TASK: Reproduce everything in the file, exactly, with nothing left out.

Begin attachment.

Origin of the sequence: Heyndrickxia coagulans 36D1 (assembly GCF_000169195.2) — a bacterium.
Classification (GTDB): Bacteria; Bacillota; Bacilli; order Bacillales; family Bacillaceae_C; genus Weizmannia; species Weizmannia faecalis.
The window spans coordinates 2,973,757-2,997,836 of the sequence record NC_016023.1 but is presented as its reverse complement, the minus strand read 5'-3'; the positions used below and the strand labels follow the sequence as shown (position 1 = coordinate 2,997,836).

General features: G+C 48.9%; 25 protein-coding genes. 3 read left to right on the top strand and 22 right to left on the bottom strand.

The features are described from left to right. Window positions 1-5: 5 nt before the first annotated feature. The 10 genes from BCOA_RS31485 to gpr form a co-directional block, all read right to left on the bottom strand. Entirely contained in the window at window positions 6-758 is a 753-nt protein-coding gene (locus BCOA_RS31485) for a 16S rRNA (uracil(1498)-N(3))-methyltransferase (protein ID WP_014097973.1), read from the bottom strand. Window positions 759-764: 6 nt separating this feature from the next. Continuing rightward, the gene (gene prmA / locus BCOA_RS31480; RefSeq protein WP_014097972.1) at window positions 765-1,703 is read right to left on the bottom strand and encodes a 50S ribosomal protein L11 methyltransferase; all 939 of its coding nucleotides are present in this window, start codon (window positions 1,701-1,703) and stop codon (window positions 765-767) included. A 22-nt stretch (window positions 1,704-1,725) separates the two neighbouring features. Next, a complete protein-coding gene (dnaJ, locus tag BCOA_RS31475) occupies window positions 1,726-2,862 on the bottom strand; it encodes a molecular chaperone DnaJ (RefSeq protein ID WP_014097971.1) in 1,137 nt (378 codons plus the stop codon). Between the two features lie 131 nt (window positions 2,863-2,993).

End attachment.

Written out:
Origin of the sequence: Heyndrickxia coagulans 36D1 (assembly GCF_000169195.2) — a bacterium.
Classification (GTDB): Bacteria; Bacillota; Bacilli; order Bacillales; family Bacillaceae_C; genus Weizmannia; species Weizmannia faecalis.
The window spans coordinates 2,973,757-2,997,836 of the sequence record NC_016023.1 but is presented as its reverse complement, the minus strand read 5'-3'; the positions used below and the strand labels follow the sequence as shown (position 1 = coordinate 2,997,836).

General features: G+C 48.9%; 25 protein-coding genes. 3 read left to right on the top strand and 22 right to left on the bottom strand.

The features are described from left to right. Window positions 1-5: 5 nt before the first annotated feature. The 10 genes from BCOA_RS31485 to gpr form a co-directional block, all read right to left on the bottom strand. Entirely contained in the window at window positions 6-758 is a 753-nt protein-coding gene (locus BCOA_RS31485) for a 16S rRNA (uracil(1498)-N(3))-methyltransferase (protein ID WP_014097973.1), read from the bottom strand. Window positions 759-764: 6 nt separating this feature from the next. Continuing rightward, the gene (gene prmA / locus BCOA_RS31480; RefSeq protein WP_014097972.1) at window positions 765-1,703 is read right to left on the bottom strand and encodes a 50S ribosomal protein L11 methyltransferase; all 939 of its coding nucleotides are present in this window, start codon (window positions 1,701-1,703) and stop codon (window positions 765-767) included. A 22-nt stretch (window positions 1,704-1,725) separates the two neighbouring features. Next, a complete protein-coding gene (dnaJ, locus tag BCOA_RS31475) occupies window positions 1,726-2,862 on the bottom strand; it encodes a molecular chaperone DnaJ (RefSeq protein ID WP_014097971.1) in 1,137 nt (378 codons plus the stop codon). Between the two features lie 131 nt (window positions 2,863-2,993).